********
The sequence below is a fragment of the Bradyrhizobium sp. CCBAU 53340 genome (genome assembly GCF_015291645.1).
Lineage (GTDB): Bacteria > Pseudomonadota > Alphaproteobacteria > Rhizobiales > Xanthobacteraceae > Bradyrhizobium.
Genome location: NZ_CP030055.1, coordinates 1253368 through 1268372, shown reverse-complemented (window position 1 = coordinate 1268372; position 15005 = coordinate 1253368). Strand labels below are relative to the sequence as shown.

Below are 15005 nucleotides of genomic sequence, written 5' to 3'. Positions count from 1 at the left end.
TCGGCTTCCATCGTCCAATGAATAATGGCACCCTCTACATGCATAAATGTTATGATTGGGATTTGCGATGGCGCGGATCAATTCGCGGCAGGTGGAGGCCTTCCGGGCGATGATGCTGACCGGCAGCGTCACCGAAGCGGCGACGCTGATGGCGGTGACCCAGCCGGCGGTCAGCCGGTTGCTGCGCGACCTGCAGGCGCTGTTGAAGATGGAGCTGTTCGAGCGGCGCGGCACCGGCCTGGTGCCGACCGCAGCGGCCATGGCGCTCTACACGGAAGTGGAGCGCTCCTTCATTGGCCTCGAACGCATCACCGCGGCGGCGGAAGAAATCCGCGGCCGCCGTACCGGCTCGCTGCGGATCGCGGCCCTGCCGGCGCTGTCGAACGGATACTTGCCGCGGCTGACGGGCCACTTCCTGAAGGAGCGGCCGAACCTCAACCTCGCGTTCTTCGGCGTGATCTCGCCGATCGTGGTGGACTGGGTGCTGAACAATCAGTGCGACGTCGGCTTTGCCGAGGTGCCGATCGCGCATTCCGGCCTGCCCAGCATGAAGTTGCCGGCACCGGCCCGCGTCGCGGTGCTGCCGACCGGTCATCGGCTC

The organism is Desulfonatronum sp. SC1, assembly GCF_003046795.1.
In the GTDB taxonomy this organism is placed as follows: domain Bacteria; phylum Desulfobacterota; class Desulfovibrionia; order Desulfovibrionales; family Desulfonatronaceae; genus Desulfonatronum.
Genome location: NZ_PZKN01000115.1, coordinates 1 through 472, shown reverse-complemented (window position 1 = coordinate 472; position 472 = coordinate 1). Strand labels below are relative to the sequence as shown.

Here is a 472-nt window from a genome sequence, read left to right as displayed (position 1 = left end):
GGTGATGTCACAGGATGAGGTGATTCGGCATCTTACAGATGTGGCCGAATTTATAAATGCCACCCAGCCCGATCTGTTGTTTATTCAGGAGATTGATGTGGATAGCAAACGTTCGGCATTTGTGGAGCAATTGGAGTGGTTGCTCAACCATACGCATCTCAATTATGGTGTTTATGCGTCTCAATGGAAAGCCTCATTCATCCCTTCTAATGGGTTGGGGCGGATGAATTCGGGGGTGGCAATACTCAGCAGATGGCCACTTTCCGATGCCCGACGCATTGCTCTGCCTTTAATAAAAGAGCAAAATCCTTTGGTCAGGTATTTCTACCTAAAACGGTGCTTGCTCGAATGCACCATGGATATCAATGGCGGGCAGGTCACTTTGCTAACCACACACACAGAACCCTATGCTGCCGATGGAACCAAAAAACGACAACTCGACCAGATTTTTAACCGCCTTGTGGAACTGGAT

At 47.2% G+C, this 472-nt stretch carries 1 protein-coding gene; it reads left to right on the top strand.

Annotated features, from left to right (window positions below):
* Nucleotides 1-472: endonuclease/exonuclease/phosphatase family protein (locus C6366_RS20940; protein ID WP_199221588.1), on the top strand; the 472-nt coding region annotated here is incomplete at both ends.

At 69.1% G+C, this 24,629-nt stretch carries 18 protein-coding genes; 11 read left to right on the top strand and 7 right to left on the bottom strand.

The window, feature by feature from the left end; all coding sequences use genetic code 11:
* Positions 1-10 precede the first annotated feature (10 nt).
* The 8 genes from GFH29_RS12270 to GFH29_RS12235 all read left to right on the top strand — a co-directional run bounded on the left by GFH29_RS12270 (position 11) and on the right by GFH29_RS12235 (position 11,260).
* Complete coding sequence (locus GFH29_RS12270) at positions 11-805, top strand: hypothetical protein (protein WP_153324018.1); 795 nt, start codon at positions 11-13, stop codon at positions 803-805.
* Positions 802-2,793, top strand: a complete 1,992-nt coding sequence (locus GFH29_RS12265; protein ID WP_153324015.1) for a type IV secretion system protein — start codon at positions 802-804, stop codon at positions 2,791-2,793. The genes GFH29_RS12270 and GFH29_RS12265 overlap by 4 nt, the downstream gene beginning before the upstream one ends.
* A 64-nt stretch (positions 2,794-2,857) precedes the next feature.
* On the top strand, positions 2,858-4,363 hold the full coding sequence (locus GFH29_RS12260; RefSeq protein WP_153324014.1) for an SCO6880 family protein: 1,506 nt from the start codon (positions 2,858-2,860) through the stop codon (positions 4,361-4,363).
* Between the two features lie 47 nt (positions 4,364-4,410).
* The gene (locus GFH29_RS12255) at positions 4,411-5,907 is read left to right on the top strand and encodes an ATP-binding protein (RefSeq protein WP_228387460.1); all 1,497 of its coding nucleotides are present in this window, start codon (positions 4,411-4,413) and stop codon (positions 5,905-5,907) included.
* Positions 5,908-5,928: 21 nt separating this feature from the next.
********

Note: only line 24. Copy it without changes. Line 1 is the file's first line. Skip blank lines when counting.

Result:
* Positions 5,908-5,928: 21 nt separating this feature from the next.